Added by: Björn Freter, Contributed by: Carrie FigdorAbstract: Humanists argue for assigning the highest moral status to all humans over any non-humans directly or indirectly on the basis of uniquely superior human cognitive abilities. They may also claim that humanism is the strongest position from which to combat racism, sexism, and other forms of within-species discrimination. I argue that changing conceptual foundations in comparative research and discoveries of advanced cognition in many non-human species reveal humanism’s psychological speciesism and its similarity with common justifications of within-species discrimination.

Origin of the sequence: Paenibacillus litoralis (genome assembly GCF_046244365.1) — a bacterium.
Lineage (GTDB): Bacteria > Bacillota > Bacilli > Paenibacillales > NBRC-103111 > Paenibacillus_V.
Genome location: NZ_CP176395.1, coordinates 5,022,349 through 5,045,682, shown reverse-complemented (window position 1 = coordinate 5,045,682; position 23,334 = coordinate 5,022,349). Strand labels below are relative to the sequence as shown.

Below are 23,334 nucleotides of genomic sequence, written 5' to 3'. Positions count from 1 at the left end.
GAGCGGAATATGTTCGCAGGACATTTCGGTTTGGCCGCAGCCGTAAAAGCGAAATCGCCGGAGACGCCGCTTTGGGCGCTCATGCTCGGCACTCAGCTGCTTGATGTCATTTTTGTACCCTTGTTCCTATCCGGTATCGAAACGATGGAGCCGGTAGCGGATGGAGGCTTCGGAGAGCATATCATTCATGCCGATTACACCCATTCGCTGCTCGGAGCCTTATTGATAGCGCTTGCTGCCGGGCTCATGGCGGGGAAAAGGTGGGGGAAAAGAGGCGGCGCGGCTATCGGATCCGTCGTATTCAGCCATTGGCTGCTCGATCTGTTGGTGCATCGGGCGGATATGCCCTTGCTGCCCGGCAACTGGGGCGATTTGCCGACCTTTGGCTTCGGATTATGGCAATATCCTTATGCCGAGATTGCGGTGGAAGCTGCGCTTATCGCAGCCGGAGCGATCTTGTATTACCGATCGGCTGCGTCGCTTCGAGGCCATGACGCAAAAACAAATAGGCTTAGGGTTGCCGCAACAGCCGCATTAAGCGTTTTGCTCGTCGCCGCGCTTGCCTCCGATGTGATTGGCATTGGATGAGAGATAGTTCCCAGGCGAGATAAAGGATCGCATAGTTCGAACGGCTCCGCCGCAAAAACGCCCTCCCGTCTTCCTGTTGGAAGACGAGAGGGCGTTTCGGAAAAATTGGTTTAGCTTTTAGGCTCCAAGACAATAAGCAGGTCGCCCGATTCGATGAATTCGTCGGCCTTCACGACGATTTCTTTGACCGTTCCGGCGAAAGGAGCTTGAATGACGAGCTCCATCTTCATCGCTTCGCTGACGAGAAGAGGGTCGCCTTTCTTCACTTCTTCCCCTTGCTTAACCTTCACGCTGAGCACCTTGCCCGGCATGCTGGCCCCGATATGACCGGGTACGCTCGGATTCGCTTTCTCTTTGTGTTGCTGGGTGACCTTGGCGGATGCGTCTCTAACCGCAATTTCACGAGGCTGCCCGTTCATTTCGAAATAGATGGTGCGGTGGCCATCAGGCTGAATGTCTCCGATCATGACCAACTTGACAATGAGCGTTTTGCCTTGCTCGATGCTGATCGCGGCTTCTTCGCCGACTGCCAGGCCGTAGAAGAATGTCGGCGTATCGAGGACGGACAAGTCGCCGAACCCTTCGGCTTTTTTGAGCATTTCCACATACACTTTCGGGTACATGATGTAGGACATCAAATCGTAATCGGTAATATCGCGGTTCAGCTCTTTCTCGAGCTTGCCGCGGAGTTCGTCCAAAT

Comment: This paper argues against the idea that human cognitive capacities justify higher moral status for humans over nonhuman animals. It also argues that this justification for human moral superiority is structurally the same as a common justification for the superiority (moral and otherwise) of some human groups over others (such as in sexism or racism).Export citation in BibTeX formatExport text citationView this text on PhilPapersExport citation in Reference Manager formatExport citation in EndNote formatExport citation in Zotero format
Figdor, Carrie. The Psychological Speciesism of Humanism
2020, Philosophical Studies 178: 1545–1569
Can’t find it?
Contribute the texts you think should be here and we’ll add them soon!